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Food: it’s not just cooking - it’s science

Published: Feb 24, 2020 4 min read

STEM learning

A graduate starting salary of around £24,000, opportunities for international travel, continuing professional development and hundreds of vacancies on offer – the chilled food sector has a lot to offer.

Scientists and engineers working in the chilled foods industry

However, careers in the industry are often perceived as focusing on cooking, or being a chef, meaning the STEM principles that underpin everything we eat are often ignored. So, when students are wondering where to take their passion for science they’ll think of medicine or forensics. Food and the food sector in its widest sense, is often not on their menu of career options.

UK businesses continue to warn about a growing skills shortage, as they struggle to recruit qualified workers with STEM skills. This skills shortage is equally concerning to the food industry and the chilled food sector, which relies on a pipeline of STEM skills.

Myths and misconceptions

In order to address the STEM skills gap, a priority is to encourage students to have an understanding of science from an early age, while ensuring the school curriculum addresses STEM skills to prepare them for a continually evolving and changing workplace.

The myths and misconceptions around the opportunities open to school-leavers can be challenged by introducing young people to role models, STEM Ambassadors, from the food industry, who can widen their understanding of the possible career paths.

Which is where Chilled Education (CEd) comes in. Established by the Chilled Food Association in 2011, it aims to “get more food into science teaching and more science into food teaching”.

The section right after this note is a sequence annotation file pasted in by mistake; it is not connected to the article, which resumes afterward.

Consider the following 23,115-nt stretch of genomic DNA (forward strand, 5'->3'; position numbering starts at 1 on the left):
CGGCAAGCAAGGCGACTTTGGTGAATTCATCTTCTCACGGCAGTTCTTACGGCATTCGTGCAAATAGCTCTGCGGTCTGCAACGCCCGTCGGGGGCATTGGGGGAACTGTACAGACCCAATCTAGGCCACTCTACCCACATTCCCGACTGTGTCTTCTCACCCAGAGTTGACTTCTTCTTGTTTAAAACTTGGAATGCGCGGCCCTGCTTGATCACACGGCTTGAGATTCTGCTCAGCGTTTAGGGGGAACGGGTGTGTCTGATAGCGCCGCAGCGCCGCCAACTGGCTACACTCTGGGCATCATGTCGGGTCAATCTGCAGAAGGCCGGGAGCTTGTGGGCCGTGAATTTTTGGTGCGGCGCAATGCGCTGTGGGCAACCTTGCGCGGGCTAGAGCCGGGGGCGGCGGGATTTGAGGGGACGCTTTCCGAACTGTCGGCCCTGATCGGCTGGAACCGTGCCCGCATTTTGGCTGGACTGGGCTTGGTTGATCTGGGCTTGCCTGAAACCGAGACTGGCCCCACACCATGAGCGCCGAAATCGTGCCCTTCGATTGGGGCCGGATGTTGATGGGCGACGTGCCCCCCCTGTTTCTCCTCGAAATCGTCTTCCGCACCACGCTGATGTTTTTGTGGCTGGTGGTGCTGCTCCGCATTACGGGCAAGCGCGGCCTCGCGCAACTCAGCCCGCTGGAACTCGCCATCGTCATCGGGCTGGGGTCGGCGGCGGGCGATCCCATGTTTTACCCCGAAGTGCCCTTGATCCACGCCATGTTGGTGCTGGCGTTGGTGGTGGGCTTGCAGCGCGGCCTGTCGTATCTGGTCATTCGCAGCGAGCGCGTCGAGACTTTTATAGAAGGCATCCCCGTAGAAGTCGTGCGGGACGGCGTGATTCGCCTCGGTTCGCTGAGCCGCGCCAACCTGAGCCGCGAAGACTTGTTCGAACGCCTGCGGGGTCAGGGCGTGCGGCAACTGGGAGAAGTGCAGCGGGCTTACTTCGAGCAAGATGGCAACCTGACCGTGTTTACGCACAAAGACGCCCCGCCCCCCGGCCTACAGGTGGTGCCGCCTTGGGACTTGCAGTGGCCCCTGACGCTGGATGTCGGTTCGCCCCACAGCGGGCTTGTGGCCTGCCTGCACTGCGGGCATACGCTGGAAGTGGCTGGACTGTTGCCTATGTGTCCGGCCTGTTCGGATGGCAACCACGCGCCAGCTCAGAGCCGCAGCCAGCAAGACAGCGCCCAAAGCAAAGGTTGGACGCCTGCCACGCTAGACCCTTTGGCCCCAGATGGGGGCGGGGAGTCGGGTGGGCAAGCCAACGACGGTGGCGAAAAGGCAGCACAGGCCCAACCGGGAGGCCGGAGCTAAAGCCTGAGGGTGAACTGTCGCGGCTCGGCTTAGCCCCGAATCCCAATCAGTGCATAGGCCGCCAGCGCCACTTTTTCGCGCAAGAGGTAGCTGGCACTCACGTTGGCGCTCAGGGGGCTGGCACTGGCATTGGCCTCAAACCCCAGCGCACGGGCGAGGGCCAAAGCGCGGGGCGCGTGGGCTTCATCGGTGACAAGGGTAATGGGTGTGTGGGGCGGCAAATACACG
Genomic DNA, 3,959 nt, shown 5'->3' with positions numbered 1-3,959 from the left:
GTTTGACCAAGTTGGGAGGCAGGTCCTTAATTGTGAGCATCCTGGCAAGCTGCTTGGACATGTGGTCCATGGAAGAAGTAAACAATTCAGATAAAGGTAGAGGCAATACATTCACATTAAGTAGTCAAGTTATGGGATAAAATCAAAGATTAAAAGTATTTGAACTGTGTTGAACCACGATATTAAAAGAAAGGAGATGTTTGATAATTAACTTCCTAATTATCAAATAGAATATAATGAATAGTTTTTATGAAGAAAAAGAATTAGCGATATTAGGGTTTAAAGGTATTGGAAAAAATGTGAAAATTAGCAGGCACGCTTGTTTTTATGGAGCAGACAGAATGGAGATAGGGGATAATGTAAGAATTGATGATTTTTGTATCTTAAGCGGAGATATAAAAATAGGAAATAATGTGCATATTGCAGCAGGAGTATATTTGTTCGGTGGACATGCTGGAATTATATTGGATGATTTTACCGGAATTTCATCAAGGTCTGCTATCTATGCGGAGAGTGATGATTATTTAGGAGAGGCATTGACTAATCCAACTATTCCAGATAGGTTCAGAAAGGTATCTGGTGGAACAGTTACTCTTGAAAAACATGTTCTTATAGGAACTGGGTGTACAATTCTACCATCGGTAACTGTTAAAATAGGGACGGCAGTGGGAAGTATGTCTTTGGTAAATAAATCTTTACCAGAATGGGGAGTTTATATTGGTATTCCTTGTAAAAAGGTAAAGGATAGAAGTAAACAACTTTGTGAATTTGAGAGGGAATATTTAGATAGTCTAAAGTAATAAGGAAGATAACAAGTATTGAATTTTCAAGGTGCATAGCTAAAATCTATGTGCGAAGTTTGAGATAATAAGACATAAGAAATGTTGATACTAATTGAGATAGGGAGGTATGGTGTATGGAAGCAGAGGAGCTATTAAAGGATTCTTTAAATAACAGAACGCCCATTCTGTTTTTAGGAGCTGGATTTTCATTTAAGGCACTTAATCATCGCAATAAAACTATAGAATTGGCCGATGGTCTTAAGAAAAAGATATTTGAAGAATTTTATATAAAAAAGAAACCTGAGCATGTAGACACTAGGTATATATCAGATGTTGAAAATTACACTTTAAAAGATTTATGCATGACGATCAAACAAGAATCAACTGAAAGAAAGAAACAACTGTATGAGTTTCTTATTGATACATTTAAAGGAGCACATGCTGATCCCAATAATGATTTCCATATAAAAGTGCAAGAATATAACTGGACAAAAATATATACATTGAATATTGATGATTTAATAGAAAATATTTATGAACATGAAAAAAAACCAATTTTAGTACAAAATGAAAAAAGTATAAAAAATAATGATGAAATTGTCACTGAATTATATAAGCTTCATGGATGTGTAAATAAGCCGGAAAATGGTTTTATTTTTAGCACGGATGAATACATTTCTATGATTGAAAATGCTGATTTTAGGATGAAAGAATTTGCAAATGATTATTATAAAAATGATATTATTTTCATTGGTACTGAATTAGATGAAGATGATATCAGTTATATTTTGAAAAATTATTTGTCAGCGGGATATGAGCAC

By working with teachers, CEd has developed free lesson plans for Key Stages 1-4 on subjects ranging from DNA to modelling microbial growth. They all use food as a cost-effective, readily available and relatable classroom resource, creating clear links between scientific principles and food science and technology.

The lesson plans are downloadable from the CEd website chillededucation.org. Alongside the plans are details of other resources, such as the innovative MicroTrumps game, featuring 20 food-related microorganisms, where players trump each other on the characteristics of their microorganism.

By providing these resources, CEd is inspiring and enabling science teachers to get more food into their teaching which will, hopefully, set their students on the road to potential careers in the chilled food sector.

Insider insights

But what are those careers? Again, CEd has the information, including insider insights from people working in the industry – from technical and laboratory managers to environmental specialists. The broad and diverse interviews reveal the variety of work available and are reflected in the case studies of recent graduates.

As Tessa Herbert, technical graduate at convenience food producer Greencore explains: “It’s great to be nurtured by colleagues who are happy to share their experience. We attend meetings, receive training and are really chucked in at the deep end – but I could not be more grateful! I’m now discovering, and being part of, a fascinating industry.”

There’s no better way of learning about an industry than by hearing experiences. So, CEd brings industry into schools and colleges. A visit to UTC Plymouth by technical colleagues from Samworth Brothers’ who are ‘Chilled STEM Ambassadors’ created a real buzz. Bruce Robinson, UTC’s head of chemistry says: “A huge thank you for the inspiring guidance. You have definitely inspired our girls with your ideas. It has put A level Biology right in the spotlight, which is brilliant.

“It has buoyed up their desire to make a career in science, technology, engineering and maths.”

Helping young people see future employment opportunities in the chilled food sector will help tackle a growing STEM skills shortage and empower the next generation. Employees and businesses, as STEM Ambassadors, can provide the link and real-world connection in the value of a career in chilled food, while also enabling staff to develop professionally and engage meaningfully with young people, teachers and schools.

Full details and lots more information can be found on chillededucation.org, including real career paths, and sample job descriptions to give students the awareness they need to help get them into chilled food science careers.

Dr Ajay Sharman is STEM Learning regional lead

Ms Gill Harrison is communications consultant for the Chilled Food Association and Chilled Education